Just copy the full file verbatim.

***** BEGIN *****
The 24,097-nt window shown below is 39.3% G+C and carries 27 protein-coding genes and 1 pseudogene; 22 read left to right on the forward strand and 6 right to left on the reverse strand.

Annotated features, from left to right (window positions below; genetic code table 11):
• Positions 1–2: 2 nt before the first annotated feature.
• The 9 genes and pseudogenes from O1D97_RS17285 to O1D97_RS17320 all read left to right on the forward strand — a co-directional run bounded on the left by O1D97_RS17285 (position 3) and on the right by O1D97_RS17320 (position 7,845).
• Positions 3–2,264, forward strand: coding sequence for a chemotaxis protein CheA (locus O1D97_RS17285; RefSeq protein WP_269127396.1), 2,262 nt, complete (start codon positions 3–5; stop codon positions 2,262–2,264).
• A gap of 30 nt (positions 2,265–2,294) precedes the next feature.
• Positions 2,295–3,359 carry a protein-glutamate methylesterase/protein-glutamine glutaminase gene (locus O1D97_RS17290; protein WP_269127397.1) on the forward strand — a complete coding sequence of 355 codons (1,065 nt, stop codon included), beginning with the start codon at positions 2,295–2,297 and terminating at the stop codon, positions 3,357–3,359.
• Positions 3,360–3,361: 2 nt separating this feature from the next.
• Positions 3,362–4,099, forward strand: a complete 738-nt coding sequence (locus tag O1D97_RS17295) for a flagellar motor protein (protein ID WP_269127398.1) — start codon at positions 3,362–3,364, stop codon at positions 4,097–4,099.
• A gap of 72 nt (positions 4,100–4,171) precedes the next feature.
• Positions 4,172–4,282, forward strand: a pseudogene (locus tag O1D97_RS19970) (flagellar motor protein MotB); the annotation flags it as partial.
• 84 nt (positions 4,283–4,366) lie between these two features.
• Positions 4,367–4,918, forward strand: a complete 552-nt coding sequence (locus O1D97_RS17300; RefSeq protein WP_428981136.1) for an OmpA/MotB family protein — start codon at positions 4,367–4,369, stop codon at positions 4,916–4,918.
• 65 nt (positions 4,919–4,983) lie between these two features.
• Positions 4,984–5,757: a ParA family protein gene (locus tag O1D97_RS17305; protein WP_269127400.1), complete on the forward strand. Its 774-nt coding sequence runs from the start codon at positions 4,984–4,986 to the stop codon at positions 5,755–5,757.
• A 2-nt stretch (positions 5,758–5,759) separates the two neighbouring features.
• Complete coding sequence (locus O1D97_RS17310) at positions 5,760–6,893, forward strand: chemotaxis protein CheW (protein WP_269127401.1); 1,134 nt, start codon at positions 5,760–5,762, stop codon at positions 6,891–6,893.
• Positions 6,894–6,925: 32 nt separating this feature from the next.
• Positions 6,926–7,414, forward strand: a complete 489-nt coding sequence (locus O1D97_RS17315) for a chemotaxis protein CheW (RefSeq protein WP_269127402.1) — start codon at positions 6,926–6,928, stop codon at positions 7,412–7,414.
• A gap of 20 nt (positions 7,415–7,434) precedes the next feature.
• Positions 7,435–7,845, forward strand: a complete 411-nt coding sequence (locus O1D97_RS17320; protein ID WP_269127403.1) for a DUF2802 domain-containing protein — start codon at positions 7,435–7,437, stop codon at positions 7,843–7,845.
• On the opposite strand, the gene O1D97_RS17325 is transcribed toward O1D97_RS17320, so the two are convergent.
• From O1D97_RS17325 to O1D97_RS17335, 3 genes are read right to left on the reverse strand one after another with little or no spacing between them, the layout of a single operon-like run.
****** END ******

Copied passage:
The 24,097-nt window shown below is 39.3% G+C and carries 27 protein-coding genes and 1 pseudogene; 22 read left to right on the forward strand and 6 right to left on the reverse strand.

Annotated features, from left to right (window positions below; genetic code table 11):
• Positions 1–2: 2 nt before the first annotated feature.
• The 9 genes and pseudogenes from O1D97_RS17285 to O1D97_RS17320 all read left to right on the forward strand — a co-directional run bounded on the left by O1D97_RS17285 (position 3) and on the right by O1D97_RS17320 (position 7,845).
• Positions 3–2,264, forward strand: coding sequence for a chemotaxis protein CheA (locus O1D97_RS17285; RefSeq protein WP_269127396.1), 2,262 nt, complete (start codon positions 3–5; stop codon positions 2,262–2,264).
• A gap of 30 nt (positions 2,265–2,294) precedes the next feature.
• Positions 2,295–3,359 carry a protein-glutamate methylesterase/protein-glutamine glutaminase gene (locus O1D97_RS17290; protein WP_269127397.1) on the forward strand — a complete coding sequence of 355 codons (1,065 nt, stop codon included), beginning with the start codon at positions 2,295–2,297 and terminating at the stop codon, positions 3,357–3,359.
• Positions 3,360–3,361: 2 nt separating this feature from the next.
• Positions 3,362–4,099, forward strand: a complete 738-nt coding sequence (locus tag O1D97_RS17295) for a flagellar motor protein (protein ID WP_269127398.1) — start codon at positions 3,362–3,364, stop codon at positions 4,097–4,099.
• A gap of 72 nt (positions 4,100–4,171) precedes the next feature.
• Positions 4,172–4,282, forward strand: a pseudogene (locus tag O1D97_RS19970) (flagellar motor protein MotB); the annotation flags it as partial.
• 84 nt (positions 4,283–4,366) lie between these two features.
• Positions 4,367–4,918, forward strand: a complete 552-nt coding sequence (locus O1D97_RS17300; RefSeq protein WP_428981136.1) for an OmpA/MotB family protein — start codon at positions 4,367–4,369, stop codon at positions 4,916–4,918.
• 65 nt (positions 4,919–4,983) lie between these two features.
• Positions 4,984–5,757: a ParA family protein gene (locus tag O1D97_RS17305; protein WP_269127400.1), complete on the forward strand. Its 774-nt coding sequence runs from the start codon at positions 4,984–4,986 to the stop codon at positions 5,755–5,757.
• A 2-nt stretch (positions 5,758–5,759) separates the two neighbouring features.
• Complete coding sequence (locus O1D97_RS17310) at positions 5,760–6,893, forward strand: chemotaxis protein CheW (protein WP_269127401.1); 1,134 nt, start codon at positions 5,760–5,762, stop codon at positions 6,891–6,893.
• Positions 6,894–6,925: 32 nt separating this feature from the next.
• Positions 6,926–7,414, forward strand: a complete 489-nt coding sequence (locus O1D97_RS17315) for a chemotaxis protein CheW (RefSeq protein WP_269127402.1) — start codon at positions 6,926–6,928, stop codon at positions 7,412–7,414.
• A gap of 20 nt (positions 7,415–7,434) precedes the next feature.
• Positions 7,435–7,845, forward strand: a complete 411-nt coding sequence (locus O1D97_RS17320; protein ID WP_269127403.1) for a DUF2802 domain-containing protein — start codon at positions 7,435–7,437, stop codon at positions 7,843–7,845.
• On the opposite strand, the gene O1D97_RS17325 is transcribed toward O1D97_RS17320, so the two are convergent.
• From O1D97_RS17325 to O1D97_RS17335, 3 genes are read right to left on the reverse strand one after another with little or no spacing between them, the layout of a single operon-like run.